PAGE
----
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The Death of Stalin: We need change

Censorship! State execution! Gulags! This is the stuff great comedy is made of. The Death of Stalin is an adaptation of a French graphic novel being brought to the screen by satirical maestro Armando Iannucci. The helmsman behind The Thick of It and Veep turns his gaze to a historical setting for once, where he picks apart the brutal absurdity of Stalinist Russia and the grasping power struggles that commenced immediately after the dictator’s death.

The Death of Stalin is unequivocally funny. Some of this is rooted in historical fact: the film opens with a broadcast classical concert which must be performed again from scratch when it turns out the great leader himself wants a recording of the live performance. At other times, we rely on Iannucci’s ability to make the terrifying and powerful seem utterly ridiculous. The desire to bask in glory as you abuse your power and neglect your responsibility is a worthy reason to be mocked.

A veritable collective of laughter

The film and its source material offers a truncated view of the events following Stalin’s death with the crucial conniving compressed into a few days. The trailer would have you believe that this is a free-for-all between a host of potential successors. Although the story does feature an array of characters who are cartoonishly embellished from history, this swiftly becomes a two-way conflict between the ever-exasperated Chairman of the Central Committee – Nikita Khrushchev – and the sinister head of the NKVD – Lavrentiy Beria.

The cast is strong across the board and Iannucci recognises the necessity of having very different personalities clashing for the drama and comedy to be optimised. You can only do so much with every character being a self-interested master manipulator. As such the pompous and ineffectual Malenkov (Jeffrey Tambor) vacillates to great (by which I mean ‘little’) effect, whilst the wiley Molotov (Michael Palin) flounders after decades of being cowed by the Stalinist party line. Amongst the supporting cast, Jason Isaacs and Andrea Riseborough standout for their impeccable ability to deliver absurd lines with utter conviction.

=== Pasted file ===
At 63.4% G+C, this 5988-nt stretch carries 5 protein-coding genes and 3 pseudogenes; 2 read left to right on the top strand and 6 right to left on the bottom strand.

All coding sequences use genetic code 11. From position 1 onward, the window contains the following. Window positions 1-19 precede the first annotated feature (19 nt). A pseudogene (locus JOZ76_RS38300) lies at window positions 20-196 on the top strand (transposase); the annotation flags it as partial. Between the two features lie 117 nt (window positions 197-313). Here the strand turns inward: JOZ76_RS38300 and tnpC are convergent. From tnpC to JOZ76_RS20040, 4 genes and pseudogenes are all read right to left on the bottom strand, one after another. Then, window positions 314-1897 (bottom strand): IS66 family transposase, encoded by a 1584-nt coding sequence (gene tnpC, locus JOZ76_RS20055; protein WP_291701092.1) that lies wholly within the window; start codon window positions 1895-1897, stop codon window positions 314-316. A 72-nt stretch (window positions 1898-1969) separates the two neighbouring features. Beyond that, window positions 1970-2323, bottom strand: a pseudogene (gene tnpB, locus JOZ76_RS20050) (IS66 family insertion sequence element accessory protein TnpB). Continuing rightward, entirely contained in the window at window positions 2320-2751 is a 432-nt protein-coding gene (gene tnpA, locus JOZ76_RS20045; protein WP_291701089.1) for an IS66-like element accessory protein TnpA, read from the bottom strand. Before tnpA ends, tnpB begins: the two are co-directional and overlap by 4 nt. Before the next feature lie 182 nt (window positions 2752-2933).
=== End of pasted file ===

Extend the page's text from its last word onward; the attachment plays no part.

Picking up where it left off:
The backbone of the film is deflating the self-importance of, essentially, monsters

But in the end, in both plot and performance this is a showdown between Steve Buscemi’s Khrushchev and Simon Russell Beale’s Beria. Buscemi does a great job of showing Khrushchev’s emergence from hapless second-tier bureaucrat to an ambitious politician, but Beale surely wins out. Whilst this film is riven with humour, it makes no attempt to mask the horrors of the Stalinist regime, which were in large part orchestrated by Lavrentiy Beria: Beale is more than a match to play up to this. His reptilian spymaster is utterly chilling and the most exemplary part of the film.

If anything the greatest distinction about The Death of Stalin is that it satirises a brutal dictatorship but never trivialises its subject matter. Every scene is riven with the fear that has flourished in this mad power structure. Whilst by no means graphic, the film doesn’t shy away from dark territory. Gulags and executions aside, the horrific amount of rape and sexual abuse conducted by the leader of the NKVD is made an explicit element, and one which some might be sensitive to with the ongoing Weinstein scandal. The film is not a bleak or harrowing experience, but it walks a fine line between its satire and its commentary on cruelty. Those expecting something as chipper as Veep had best be warned.


Verdict: The most fun I have ever had in a film about an authoritarian terror state.

About Fenton Coulthurst

Fenton is an occasional writer and journalist. He primarily writes on film and culture. His articles range from film reviews, to coverage of literary festivals and even comic book history.

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